Nip This Misconception In The Bud

, , , , , , | Related | August 14, 2020

My almost-five-year-old has been much hungrier than usual lately and has also been wearing the same size clothing for a while. As she is eating yet more food — most of it is even healthy! — I notice her frame is filling out a bit, and I remember how in the past she’s grown “out” before “up.”

Me: “You’re looking bigger in the middle. I think you’re getting ready for a growth spurt. I bet that in a month or two, you’ll need bigger clothes.”

Child: *Excited* “I want to be taller!”

About half an hour and apparently a bit of misunderstanding later…

Child: *Pulling up her shirt* “Can you check my nipples to see if I’m ready for a growth spurt? If I’m ready, can you buy me one?”

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Siblings Can Really Get On Your Nerves

, , , , , , , | Related | August 12, 2020

My nine-year-old cut her finger doing an art project — not terribly, but she needed help cleaning the cut and bandaging it. She asked me why it hurt so much and I explained that fingertips have a lot of nerve endings and she’d cut some nerves.

It seems she tried to explain this to my seven-year-old but didn’t quite get the point across, because when my husband came home, the seven-year-greeted him with, “[Nine-Year-Old] cut her finger and her nerves fell out!”

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Pushy Employee Seeking Pushy Woman

, , , , , | Working | August 2, 2020

I’m a petite woman in my twenties shopping in a major hardware store. Although I might not look like it, I have quite a bit of knowledge regarding construction and carpentry, and I actually worked in repair and maintenance in my last job.

Today, I’m looking for a new electronic lock for my front door, and I know exactly the kind I want, but there’s a large ladder in front of the lock kits I’m interested in. It has a huge sign on it saying, “Employees only. Do not touch!” I’m hesitating in front of the ladder, not wanting to be “that customer” and break the rules by moving it. Just then, an older male employee walks up.

Employee: “Can I help you find something?”

Me: “Yes, thanks. I’m interested in the locks behind this ladder, but I can’t reach—”

While I am speaking, the employee easily pushes the ladder one foot to the side so I can get to the locks.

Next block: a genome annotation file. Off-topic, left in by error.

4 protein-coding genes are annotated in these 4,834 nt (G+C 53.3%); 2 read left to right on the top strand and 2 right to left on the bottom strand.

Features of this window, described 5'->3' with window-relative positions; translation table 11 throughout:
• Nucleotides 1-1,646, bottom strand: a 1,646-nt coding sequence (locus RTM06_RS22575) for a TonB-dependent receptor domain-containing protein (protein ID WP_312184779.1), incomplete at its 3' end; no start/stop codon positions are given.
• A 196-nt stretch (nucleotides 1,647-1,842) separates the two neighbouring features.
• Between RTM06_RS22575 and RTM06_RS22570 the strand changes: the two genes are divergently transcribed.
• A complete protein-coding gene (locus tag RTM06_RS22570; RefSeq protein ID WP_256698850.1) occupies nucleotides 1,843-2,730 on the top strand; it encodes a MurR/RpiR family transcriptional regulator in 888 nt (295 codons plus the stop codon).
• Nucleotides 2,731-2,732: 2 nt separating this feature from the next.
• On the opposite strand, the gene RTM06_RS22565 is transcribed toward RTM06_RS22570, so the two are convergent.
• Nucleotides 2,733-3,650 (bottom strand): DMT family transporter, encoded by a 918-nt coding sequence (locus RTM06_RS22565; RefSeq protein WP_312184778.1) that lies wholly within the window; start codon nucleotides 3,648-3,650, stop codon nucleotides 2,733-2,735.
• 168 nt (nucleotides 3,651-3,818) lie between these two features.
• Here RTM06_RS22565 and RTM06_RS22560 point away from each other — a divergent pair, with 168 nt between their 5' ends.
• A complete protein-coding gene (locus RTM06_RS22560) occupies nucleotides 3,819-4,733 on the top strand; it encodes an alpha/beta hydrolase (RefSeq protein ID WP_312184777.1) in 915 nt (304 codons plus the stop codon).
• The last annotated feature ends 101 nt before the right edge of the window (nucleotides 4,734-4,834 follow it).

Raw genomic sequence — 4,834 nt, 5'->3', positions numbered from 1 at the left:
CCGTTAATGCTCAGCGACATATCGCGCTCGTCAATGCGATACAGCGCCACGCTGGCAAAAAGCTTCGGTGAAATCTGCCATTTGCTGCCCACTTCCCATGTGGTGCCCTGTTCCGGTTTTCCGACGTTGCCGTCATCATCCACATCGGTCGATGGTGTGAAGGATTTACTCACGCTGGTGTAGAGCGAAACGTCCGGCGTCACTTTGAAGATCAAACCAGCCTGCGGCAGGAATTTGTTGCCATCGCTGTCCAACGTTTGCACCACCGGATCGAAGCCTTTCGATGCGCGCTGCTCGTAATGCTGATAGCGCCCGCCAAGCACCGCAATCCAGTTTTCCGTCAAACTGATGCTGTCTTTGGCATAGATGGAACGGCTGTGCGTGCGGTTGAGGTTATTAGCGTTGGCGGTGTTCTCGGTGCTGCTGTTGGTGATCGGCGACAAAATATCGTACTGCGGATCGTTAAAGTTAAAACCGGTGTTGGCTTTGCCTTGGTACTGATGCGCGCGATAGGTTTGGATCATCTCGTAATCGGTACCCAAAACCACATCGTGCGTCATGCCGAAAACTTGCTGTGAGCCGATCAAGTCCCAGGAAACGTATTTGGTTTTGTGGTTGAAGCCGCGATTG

Me: *Laughs* “Thanks! I feel silly for asking for help now since I could have just done that.”

Employee: “You should have done it. I like a pushy woman.”

I give an uncomfortable fake laugh while I try to think of how to respond.

Me: “Umm… I’ll tell my husband you said that.”

Somehow, he is not deterred and launches into a spiel about which lock types are best, while I groan internally. Unfortunately, he is standing between me and the exit, so I can’t just walk off. After listening to several minutes of information I already knew…

Employee: “So, you should really come with me and check out this other lock model that we have on sale, just down the aisle here…”

I really just want to get away, but he spreads his arms out wide and walks toward me as he gestures for me to walk farther down the aisle with him, so I can’t easily sneak past him. I end up following him to the other locks that are on sale. Finally, I see a chance to leave.

I grab the first lock I see off the display.

Me: “Okay, great, this is everything I need. I’m just going to go to the checkout now. Thanks, bye!”

I scurried off towards the checkouts. Before paying for the random lock I’d grabbed, I checked it out and discovered it was a store brand of the same exact thing I had intended to buy, so it actually would work for my door and save me some money. Still not sure if it was worth dealing with Mr. Creepy, though.

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Androids Are Scared Of Them

, , , , | Right | July 19, 2020